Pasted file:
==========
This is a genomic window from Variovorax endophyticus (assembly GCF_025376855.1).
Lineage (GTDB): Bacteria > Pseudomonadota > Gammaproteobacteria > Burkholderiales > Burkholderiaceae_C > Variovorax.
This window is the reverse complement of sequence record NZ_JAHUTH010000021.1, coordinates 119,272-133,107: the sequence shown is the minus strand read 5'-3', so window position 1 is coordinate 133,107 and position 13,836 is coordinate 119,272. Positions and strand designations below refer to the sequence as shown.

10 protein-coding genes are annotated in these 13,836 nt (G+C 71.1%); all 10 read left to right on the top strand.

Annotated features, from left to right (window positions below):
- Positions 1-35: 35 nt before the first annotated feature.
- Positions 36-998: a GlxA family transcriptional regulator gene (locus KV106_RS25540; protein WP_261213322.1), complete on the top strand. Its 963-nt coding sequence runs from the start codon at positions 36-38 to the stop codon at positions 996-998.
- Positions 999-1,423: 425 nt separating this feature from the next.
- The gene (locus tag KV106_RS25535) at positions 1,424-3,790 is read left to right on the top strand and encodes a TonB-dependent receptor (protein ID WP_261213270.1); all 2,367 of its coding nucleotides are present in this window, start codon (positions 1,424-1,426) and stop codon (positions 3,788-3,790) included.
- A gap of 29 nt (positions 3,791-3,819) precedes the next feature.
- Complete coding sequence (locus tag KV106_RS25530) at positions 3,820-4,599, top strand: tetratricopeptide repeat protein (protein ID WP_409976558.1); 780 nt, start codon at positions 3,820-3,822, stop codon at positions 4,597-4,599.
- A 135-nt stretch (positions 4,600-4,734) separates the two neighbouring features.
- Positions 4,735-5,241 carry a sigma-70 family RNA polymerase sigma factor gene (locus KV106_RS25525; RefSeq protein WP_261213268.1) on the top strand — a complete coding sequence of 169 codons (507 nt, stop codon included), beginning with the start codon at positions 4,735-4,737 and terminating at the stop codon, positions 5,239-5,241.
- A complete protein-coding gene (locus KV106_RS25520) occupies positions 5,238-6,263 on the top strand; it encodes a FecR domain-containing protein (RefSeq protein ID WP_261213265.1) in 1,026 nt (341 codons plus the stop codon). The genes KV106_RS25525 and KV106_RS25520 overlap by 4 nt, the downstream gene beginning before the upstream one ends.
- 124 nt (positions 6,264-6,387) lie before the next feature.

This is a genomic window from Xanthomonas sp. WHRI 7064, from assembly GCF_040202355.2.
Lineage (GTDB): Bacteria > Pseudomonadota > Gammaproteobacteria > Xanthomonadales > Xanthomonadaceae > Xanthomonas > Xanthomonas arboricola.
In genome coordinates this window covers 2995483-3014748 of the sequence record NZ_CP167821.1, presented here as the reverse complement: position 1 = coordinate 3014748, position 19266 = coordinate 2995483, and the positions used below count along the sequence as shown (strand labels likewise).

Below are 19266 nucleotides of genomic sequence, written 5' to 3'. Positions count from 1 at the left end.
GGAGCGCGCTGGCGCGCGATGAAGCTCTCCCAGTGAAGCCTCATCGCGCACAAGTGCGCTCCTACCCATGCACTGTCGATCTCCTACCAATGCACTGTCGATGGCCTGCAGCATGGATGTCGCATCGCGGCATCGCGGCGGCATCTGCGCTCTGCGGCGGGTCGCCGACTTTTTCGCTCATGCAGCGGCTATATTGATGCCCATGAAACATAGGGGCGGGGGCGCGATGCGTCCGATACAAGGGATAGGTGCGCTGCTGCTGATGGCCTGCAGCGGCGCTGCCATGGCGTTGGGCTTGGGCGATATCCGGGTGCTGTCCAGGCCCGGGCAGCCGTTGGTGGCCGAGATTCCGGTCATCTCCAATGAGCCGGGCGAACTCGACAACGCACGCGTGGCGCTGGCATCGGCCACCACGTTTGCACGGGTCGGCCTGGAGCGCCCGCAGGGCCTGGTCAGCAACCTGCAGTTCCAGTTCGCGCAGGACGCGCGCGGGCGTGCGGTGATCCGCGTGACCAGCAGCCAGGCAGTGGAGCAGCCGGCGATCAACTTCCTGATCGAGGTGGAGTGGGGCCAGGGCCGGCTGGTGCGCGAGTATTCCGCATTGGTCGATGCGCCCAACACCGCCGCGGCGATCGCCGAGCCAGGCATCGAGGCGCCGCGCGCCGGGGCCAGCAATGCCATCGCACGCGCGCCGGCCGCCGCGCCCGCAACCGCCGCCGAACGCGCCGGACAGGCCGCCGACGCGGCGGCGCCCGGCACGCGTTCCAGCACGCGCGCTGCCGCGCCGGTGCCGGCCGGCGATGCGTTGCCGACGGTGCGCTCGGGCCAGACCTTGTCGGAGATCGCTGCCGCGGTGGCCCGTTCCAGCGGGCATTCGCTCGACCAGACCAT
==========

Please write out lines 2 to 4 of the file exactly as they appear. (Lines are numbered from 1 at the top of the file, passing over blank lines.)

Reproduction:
Lineage (GTDB): Bacteria > Pseudomonadota > Gammaproteobacteria > Burkholderiales > Burkholderiaceae_C > Variovorax.
This window is the reverse complement of sequence record NZ_JAHUTH010000021.1, coordinates 119,272-133,107: the sequence shown is the minus strand read 5'-3', so window position 1 is coordinate 133,107 and position 13,836 is coordinate 119,272. Positions and strand designations below refer to the sequence as shown.

10 protein-coding genes are annotated in these 13,836 nt (G+C 71.1%); all 10 read left to right on the top strand.